each of these things being done by either congresses or courts.
The people of these United States
are the rightful masters of both congresses and courts, not to overthrow the Constitution
, but to overthrow the men who pervert the Constitution
To do these things we must employ instrumentalities.
We must hold conventions; we must adopt platforms, if we conform to ordinary custom; we must nominate candidates, and we must carry elections.
In all these things, I think that we ought to keep in view our real purpose, and in none do any thing that stands adverse to our purpose.
If we shall adopt a platform that fails to recognize or express our purpose, or elect a man that declares himself inimical to our purpose, we not only take nothing by our success, but we tacitly admit that we act upon no other principle than a desire to have “the loaves and fishes,” by which, in the end, our apparent success is really an injury to us.
I know that this is very desirable with me, as with every body else, that all the elements of the Opposition shall unite in the next Presidential election and in all future time.
I am anxious that that should he, but there are things seriously to be considered in relation to that matter.
If the terms can be arranged, I am in favor of the Union
But suppose we shall take up some man and put him upon one end or the other of the ticket, who declares himself against us in regard to the prevention of the spread of slavery — who turns up his nose and says he is tired of hearing any thing more about it, who is more against us than against the enemy, what will be the issue?
Why, he will get no slave States after all-he has tried that already until being beat is the rule for him. If we nominate him upon that ground, he will not carry a slave State, and not only so, but that portion of our men who are high-strung upon the principle we really fight for, will not go for him, and he wont get a single electoral vote any where, except, perhaps, in the State of Maryland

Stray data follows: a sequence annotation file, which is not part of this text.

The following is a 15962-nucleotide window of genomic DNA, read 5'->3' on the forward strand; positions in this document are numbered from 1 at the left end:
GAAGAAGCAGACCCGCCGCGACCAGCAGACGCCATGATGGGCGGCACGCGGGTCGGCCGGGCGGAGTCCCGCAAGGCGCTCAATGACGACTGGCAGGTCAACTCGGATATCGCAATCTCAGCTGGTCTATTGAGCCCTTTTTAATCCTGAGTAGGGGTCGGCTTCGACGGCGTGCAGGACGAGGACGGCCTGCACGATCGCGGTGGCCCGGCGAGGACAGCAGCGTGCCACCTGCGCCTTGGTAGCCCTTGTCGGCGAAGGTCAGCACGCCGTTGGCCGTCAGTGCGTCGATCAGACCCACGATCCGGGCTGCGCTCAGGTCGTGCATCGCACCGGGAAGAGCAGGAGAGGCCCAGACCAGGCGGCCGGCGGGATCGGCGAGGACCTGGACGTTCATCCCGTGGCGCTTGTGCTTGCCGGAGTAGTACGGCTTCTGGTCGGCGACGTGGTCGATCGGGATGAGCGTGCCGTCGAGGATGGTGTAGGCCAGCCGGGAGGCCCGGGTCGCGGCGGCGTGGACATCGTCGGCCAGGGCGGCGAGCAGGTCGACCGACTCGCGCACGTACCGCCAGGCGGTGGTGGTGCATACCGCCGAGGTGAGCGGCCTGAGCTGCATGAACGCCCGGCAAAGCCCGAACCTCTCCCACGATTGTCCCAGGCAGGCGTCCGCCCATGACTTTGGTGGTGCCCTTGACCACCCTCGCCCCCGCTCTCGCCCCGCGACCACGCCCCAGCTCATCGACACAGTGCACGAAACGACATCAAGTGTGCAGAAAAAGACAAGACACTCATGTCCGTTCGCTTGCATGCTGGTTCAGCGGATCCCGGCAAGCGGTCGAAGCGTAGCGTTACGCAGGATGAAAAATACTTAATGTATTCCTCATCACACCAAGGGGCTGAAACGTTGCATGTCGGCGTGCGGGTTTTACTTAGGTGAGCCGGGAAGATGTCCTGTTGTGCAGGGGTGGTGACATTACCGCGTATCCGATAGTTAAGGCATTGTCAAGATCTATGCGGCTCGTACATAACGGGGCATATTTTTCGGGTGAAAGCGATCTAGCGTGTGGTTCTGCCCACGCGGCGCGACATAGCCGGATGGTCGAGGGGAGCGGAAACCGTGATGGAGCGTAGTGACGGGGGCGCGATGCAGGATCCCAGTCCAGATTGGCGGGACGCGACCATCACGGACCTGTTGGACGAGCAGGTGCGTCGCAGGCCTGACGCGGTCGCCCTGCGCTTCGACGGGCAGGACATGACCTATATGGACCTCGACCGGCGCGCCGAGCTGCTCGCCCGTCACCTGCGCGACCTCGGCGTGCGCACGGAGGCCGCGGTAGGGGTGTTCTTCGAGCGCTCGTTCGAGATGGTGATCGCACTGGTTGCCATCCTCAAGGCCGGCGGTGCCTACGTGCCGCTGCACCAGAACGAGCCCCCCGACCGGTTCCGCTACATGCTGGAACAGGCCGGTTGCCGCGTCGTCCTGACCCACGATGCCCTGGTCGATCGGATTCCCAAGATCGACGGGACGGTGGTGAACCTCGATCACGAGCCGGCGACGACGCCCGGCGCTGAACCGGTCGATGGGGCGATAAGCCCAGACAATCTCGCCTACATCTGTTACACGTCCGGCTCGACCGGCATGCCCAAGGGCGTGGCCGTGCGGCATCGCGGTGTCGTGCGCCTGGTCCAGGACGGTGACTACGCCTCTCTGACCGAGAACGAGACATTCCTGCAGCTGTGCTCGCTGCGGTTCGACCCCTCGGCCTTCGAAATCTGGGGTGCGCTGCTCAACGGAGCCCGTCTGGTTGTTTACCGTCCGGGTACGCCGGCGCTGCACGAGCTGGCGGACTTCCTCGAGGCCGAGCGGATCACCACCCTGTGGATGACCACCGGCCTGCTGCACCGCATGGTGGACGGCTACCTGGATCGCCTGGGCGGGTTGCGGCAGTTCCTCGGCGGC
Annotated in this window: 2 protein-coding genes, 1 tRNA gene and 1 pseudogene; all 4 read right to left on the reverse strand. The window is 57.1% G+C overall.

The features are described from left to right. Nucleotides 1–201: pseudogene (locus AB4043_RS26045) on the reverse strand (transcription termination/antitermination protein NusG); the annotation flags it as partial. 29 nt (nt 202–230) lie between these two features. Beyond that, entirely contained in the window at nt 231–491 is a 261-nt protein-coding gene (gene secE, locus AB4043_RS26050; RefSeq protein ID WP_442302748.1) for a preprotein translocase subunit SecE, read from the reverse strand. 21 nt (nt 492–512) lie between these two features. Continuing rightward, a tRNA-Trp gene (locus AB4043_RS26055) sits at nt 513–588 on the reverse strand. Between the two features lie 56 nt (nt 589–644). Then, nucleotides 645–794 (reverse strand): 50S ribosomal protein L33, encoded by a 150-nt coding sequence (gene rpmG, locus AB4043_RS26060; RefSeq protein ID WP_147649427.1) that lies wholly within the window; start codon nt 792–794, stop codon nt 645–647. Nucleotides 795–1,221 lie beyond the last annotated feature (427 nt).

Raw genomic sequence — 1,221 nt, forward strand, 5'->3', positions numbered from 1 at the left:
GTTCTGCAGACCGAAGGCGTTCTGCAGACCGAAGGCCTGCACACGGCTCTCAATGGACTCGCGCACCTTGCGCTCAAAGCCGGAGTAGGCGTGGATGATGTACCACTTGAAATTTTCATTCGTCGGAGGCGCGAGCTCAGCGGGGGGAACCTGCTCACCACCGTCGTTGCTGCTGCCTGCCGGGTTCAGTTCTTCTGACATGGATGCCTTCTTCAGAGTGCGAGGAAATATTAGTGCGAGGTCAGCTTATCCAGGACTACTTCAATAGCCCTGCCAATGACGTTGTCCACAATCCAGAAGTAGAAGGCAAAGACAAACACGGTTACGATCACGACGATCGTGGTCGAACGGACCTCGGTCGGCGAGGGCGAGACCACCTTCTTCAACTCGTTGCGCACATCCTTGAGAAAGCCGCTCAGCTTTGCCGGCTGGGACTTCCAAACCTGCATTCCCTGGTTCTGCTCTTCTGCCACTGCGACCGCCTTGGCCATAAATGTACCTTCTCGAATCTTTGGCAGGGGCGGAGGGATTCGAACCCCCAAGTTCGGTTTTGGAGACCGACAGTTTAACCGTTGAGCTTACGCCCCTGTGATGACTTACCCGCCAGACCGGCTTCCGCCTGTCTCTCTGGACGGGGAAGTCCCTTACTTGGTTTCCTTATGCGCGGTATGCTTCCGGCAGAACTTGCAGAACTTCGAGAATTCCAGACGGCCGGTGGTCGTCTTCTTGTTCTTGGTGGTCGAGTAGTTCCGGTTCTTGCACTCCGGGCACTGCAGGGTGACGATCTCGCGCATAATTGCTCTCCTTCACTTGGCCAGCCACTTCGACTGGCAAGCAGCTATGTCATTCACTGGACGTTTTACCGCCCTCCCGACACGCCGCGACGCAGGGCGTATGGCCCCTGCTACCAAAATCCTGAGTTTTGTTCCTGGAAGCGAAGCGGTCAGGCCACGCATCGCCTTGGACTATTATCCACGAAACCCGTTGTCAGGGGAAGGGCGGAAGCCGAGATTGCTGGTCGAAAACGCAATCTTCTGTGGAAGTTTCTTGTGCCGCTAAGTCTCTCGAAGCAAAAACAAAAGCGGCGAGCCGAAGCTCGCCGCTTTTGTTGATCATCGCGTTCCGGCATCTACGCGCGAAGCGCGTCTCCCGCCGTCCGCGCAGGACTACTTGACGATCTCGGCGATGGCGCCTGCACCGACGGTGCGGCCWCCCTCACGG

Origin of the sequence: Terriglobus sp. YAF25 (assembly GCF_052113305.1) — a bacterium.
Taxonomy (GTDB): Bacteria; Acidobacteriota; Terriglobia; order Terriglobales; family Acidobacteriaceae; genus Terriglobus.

There is no use in saying to us that we are stubborn and obstinate, because we wont do some such thing as this.
We cannot do it. We cannot get our men to vote it. I speak by the card, that we cannot give the State of Illinois
in such case by fifty thousand.
We would be flatter down than the “Negro Democracy” themselves have the heart to wish to see us.
After saying this much, let me say a little on the other side.
There are plenty of men in the slave States that are altogether good enough for me to be either President
or Vice President
, provided they will profess their sympathy with our purpose, and will place themselves on the ground that our men, upon principle, can vote for them.
There are scores of them, good men in their character for intelligence and talent and integrity.
If such a one will place himself upon the right ground, I am for his occupying one place upon the next Republican or Opposition ticket.
I will heartily go for him. Rut, unless he does so place himself, I think it a matter of perfect nonsense to attempt to bring about a union upon any other basis ; that if a union be made, the elements will scatter so that there can be no success for such a ticket, nor any thing like success.
The good old maxims of the Bible
are applicable, and truly applicable, to human affairs, and in this, as in other things, we may say here that he who is not for us is against us ; he who gathereth not with us scattereth.
I should be glad to have some of the many good, and able, and noble men of the South
to place themselves where we can confer upon them the high honor of an election upon one or the other end of our ticket.
It would do my soul good to do that thing.
It would enable us to teach them that, inasmuch as we select one of their own number to carry out our principles, we are free from the charge that we mean more than we say.
But, my friends, I have detained you much longer than I expected to do. I believe I may do myself the compliment to say that you have stayed and heard me with great patience, for which I return you my most sincere thanks.